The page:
standing here on the streetcorner they remind her of nothing so much as a murder of crows, in their iridescent pinions waiting for another social crucifixion. each one’s tongue’s an Xacto knife. She forgives them, as she knows she must, for if they didn’t wield them thus the sharply angled blades would only make a mess of the soft pink inner meat of their cheeks; that would never do.

Tootles is ever and always
saying ‘tootles.’ it’s so cute.
it’s not his marbles he’s lost, indeed,
it’s these he’s always winning.

he’s got a leather bag a-jingle with their glass.
his eyes, they resemble

nothing ever so much

as the tired analog watch strapped
to a bundle of dynamite

there’s nothing so sad as an animal grown old. its newfound impotence inexplicable as a man’s assumed pilgrimage toward ends can never be. its confusion over the shuffling hobble it has acquired so clear in emptied eyes.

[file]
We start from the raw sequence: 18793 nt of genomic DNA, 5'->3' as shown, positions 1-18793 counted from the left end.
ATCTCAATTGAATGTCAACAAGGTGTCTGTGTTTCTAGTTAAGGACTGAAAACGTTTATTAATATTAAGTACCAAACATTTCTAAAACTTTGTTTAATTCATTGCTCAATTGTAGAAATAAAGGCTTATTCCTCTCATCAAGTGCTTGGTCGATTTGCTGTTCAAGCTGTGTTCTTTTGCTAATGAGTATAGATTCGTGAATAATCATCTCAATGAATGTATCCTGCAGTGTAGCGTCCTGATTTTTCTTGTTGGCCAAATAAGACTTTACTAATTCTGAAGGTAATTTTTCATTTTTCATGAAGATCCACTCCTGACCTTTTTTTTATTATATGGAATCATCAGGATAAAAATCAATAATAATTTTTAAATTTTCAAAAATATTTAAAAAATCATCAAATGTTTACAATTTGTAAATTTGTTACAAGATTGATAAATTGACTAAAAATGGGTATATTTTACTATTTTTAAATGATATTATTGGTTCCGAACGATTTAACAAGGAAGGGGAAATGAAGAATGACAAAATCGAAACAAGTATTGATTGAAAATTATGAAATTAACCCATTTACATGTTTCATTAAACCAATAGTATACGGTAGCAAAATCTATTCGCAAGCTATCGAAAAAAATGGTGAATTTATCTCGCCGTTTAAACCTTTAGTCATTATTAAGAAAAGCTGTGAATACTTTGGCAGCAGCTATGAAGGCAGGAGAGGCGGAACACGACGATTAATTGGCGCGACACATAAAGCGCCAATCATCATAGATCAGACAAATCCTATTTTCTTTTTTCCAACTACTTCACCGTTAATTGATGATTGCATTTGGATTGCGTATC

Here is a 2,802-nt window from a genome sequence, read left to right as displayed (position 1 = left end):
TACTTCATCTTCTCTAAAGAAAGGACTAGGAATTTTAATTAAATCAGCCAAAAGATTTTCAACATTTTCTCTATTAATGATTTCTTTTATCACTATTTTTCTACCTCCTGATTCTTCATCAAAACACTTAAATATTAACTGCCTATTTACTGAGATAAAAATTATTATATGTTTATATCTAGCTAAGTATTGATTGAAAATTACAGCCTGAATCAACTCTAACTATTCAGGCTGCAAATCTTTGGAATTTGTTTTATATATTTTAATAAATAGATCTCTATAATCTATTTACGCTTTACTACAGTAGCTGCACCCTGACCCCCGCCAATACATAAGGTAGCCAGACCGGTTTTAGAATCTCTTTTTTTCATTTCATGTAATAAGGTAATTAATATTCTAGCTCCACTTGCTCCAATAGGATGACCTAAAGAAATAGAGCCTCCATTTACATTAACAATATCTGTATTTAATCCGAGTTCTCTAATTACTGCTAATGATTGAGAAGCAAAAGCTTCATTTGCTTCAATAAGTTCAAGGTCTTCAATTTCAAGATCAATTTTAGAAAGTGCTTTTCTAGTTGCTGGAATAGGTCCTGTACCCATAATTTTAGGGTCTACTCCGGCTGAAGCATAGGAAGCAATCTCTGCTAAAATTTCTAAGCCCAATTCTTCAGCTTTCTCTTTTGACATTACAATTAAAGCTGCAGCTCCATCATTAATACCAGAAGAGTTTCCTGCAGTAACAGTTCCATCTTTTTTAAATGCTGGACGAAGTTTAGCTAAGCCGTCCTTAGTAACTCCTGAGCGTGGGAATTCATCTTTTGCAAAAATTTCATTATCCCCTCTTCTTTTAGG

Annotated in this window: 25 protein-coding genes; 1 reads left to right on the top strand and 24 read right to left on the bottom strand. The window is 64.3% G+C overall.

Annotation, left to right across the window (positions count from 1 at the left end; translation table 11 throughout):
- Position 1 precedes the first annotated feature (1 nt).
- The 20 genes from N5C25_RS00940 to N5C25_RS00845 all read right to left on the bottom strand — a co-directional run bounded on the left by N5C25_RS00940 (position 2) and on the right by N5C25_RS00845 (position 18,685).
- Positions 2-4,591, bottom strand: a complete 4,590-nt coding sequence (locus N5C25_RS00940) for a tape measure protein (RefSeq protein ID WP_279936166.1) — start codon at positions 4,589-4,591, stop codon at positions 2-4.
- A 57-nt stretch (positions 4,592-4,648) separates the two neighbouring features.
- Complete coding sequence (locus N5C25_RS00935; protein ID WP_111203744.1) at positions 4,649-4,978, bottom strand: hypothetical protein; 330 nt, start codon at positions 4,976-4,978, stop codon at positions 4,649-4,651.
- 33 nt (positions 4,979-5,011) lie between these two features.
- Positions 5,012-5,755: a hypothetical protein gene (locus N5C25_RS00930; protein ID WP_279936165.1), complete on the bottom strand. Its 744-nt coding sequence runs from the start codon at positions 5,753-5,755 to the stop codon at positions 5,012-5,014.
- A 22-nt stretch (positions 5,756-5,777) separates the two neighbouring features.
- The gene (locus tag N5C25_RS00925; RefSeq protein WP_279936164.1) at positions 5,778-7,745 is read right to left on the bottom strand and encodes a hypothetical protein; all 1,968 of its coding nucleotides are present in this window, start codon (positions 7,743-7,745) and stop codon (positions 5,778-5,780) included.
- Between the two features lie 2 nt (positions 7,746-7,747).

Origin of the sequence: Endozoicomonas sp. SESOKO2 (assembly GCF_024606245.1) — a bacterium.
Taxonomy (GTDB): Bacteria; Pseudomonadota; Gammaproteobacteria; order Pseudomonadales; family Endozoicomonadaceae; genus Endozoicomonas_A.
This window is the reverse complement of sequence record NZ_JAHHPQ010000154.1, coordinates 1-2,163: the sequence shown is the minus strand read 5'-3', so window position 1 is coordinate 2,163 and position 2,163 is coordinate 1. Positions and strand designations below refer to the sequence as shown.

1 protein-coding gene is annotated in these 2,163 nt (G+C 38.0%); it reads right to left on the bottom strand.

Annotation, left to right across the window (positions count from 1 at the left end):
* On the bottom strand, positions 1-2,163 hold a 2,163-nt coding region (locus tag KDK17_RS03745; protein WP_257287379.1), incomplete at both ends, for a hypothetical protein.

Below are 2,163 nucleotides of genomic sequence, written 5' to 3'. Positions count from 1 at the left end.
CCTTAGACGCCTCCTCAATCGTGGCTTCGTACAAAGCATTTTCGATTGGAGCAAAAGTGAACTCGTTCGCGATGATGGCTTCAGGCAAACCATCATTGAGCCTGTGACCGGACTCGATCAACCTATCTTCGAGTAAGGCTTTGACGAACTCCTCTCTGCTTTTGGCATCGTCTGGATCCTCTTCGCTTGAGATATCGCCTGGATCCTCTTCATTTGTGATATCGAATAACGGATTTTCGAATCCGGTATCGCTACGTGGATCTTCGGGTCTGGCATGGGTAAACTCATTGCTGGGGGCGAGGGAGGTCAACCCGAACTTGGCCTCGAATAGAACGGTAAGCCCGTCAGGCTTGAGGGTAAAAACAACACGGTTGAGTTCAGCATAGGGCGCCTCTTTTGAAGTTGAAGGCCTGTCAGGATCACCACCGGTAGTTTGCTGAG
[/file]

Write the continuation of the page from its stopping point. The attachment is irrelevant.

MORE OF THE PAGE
to get back to the streetcorner. there they strut, heads jutting mechanically forwards and back, looking for a corpse’s secrets to whisper. the words, if words they’d be and not sere gusts of no season’s wind, would have to come out round the sugary lumps of gum harbored in the crannies of molars, and this, surely, seems impossible enough. Wendy’s been chewing hers so long it has surely gone moldy. but she’s not telling.

Tootles is floating over there, and it’s only the thin band of floss the Twins have bound ‘round his ankles – that, and the purse full of glass – that keep him down. he bumps, desperate as any one of the congregation of moths that are always accompanying him, against the lamppost. this latter the moths ignore in favor of the honey runnels of Tootle’s frustrated tears. their long wire tongues lap ever so delicately at these rosary beads, never breaking the tenuous meniscus, only skimming a microscopic particle off the top. a pound of fat is as relative as morals to a child. with these loving, soft furred beasts, no doubt he would have drowned by now.